Since the premiere of “Jurassic Park” dinosaur lovers from all over the world have had the same question. Did T-Rex have bad eyesight? According to the movie line, the meat-eating king of the park could only see you if you chose to move. If you ran, you were fair game to be chased down. Scientists have researched the eyesight of a T Rex for years and have reached a conclusion.
T Rex was likely to have had excellent Eyesight. In fact, research has shown that it could see up to 6 km (3.7 miles). The T Rex also had fantastic depth perception, allowing it to clearly see. The T-Rex had binocular vision, meaning that the eyes could focus on specific objects, whether they were moving or not.
This means that if you were crazy enough to stand inches from the nostrils of a T-Rex, it would see you. There is no way you would not end up being its next snack because its eyesight is was certainly not based on movement. Let’s look into this further to get a complete understanding.
The Fallacy Of T-Rex and Bad Eyesight
Until relatively recently, all dinosaurs were thought to be cold-blooded creatures like lizards and amphibians. There are currently no known or proven facts that any mammals, reptiles, birds, or amphibians can only see when there is movement. The T-Rex is claimed to have ties with three of these animals, so let’s see how their eyesight works.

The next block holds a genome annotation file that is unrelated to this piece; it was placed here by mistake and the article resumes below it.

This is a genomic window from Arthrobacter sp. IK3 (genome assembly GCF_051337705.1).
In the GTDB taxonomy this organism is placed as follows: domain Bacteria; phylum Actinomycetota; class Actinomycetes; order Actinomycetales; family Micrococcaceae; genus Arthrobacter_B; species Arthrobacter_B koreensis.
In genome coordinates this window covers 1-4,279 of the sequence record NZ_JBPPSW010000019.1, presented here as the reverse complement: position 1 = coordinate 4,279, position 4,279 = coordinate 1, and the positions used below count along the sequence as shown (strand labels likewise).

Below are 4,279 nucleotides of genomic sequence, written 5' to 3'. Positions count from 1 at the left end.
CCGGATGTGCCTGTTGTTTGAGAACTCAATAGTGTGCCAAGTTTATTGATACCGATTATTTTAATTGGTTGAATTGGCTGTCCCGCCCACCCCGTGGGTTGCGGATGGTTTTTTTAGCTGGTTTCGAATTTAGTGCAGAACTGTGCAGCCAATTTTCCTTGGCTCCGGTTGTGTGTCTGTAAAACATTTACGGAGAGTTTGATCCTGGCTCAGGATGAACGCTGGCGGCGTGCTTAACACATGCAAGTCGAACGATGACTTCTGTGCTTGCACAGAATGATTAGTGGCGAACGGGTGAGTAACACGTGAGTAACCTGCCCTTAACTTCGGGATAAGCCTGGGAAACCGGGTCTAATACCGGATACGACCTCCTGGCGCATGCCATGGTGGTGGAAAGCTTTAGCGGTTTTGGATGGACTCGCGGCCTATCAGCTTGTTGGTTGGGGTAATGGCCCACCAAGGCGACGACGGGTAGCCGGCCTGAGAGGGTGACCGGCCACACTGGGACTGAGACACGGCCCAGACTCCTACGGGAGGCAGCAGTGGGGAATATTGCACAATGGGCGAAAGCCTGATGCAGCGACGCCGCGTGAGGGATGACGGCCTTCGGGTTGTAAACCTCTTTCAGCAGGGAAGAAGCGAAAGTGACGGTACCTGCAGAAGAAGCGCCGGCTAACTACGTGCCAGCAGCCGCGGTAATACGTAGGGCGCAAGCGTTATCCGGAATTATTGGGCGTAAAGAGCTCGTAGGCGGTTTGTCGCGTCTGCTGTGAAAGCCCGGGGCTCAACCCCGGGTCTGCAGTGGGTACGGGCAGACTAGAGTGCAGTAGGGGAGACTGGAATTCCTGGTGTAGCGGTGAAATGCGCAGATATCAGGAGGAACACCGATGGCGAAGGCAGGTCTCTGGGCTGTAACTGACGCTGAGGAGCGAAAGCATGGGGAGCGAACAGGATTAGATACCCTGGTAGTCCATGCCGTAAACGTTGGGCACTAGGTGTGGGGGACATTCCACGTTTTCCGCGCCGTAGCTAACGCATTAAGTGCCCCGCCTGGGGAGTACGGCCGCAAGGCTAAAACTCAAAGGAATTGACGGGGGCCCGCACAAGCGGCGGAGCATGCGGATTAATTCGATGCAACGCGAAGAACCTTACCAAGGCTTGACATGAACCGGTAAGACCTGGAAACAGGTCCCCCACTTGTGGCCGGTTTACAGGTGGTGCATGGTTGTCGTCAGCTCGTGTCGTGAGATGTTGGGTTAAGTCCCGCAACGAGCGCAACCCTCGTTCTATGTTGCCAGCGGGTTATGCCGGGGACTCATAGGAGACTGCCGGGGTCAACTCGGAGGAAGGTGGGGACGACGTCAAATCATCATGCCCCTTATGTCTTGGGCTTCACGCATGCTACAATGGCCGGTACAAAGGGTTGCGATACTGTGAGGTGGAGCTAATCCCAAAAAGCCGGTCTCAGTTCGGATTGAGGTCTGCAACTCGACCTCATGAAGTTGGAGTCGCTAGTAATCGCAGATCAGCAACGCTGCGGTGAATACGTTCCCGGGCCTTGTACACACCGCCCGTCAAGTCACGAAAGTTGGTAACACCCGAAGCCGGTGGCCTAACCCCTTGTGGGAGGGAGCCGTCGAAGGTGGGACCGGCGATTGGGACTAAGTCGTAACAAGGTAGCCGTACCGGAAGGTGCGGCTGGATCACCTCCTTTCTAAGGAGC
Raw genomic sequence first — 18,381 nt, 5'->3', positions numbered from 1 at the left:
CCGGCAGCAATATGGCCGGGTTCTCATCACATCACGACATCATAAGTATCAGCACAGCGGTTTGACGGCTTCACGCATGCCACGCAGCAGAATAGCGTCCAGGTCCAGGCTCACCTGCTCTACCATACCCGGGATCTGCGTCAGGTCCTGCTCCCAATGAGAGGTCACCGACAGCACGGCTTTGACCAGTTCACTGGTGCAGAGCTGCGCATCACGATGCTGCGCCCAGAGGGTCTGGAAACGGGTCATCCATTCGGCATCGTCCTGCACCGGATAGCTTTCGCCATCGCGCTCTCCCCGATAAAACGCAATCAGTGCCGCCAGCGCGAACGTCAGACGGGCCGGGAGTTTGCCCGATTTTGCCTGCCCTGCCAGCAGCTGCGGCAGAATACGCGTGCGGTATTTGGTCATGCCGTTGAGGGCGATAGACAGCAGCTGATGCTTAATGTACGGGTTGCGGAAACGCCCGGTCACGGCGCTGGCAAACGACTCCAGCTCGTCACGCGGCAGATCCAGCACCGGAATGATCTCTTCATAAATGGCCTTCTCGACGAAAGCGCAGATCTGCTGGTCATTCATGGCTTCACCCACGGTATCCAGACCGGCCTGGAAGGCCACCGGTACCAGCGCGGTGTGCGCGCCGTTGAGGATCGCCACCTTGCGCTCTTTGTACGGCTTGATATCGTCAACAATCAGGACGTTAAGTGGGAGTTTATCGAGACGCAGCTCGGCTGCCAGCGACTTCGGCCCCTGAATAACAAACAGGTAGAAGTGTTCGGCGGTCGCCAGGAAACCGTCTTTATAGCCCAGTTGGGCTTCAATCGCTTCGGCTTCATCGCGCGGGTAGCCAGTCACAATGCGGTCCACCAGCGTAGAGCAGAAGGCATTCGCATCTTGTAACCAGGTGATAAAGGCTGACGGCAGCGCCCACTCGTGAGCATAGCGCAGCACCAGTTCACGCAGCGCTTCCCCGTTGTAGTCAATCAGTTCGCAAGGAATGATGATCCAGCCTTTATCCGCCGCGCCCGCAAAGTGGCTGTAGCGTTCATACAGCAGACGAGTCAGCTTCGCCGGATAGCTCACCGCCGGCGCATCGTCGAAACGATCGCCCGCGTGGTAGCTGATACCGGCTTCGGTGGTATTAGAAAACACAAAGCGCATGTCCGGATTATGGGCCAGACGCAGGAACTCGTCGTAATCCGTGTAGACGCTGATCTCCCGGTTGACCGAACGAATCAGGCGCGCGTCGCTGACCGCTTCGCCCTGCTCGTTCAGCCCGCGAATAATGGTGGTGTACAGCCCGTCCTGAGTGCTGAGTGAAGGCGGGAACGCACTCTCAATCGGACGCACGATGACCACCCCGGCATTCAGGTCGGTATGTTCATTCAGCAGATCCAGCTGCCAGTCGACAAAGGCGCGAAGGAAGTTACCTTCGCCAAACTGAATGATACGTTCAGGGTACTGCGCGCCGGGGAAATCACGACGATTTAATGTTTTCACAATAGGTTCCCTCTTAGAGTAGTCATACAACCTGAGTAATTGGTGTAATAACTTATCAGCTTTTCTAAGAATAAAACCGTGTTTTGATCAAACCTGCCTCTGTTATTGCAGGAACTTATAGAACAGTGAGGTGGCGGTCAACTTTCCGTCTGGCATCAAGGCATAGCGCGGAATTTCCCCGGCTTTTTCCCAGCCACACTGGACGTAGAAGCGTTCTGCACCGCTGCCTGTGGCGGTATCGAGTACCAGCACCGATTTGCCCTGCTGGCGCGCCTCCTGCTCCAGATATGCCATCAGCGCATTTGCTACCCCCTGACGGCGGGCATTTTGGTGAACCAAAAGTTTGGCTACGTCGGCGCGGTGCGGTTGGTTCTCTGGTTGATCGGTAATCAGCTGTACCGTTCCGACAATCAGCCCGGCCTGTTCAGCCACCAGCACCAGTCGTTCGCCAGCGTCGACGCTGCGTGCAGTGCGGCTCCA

- Amphibians – The closest creature that follows along with the idea of only seeing by movement is the frog. Frogs can also see stationary insects, but their eyesight focuses on movement because insects seldom stop moving.
- Reptiles – The lizard has long been said to be the relative of the dinosaur, including the mighty T-Rex. Reptiles do not see by movement either, though. Lizards have binocular vision, meaning they can focus on moving or stationary objects at any distance.
- Birds – Birds such as hawks and eagles can see better than any human can, from distances as far as 2 miles. They see tetrachromatic, which means that they see in four-dimensional colors. This means they have excellent eyesight, the best of all the animals, including humans.
- Mammals – It should go without saying that mammals have good eyesight, which does not rely upon movement. The larger corneas allow more light to enter the eye, making it possible to see better at night and during the day.
No matter which critter you are talking about, it is evident that the eyes will pick up on anything that moves easier than something stationary, which is why so many of nature’s creatures are camouflaged.
If you have ever wanted to know why you should dress to blend into the surroundings when fishing or hunting, you now know the answer. The more you blend in, the harder you are to see, but being seen is not entirely dependent upon movement no by a long way.
The Actual Eyesight of The T-Rex
The T-Rex was one of the meanest predators on the planet during its time. If it lived today, it would definitely be at the top of the food chain. The question of how good the dinosaur could see has been discussed more times than can be counted. The main reason for this is the chain of Jurassic Park movies with main characters relying on standing still to be unseen by the T-Rex at least in the first couple of movies.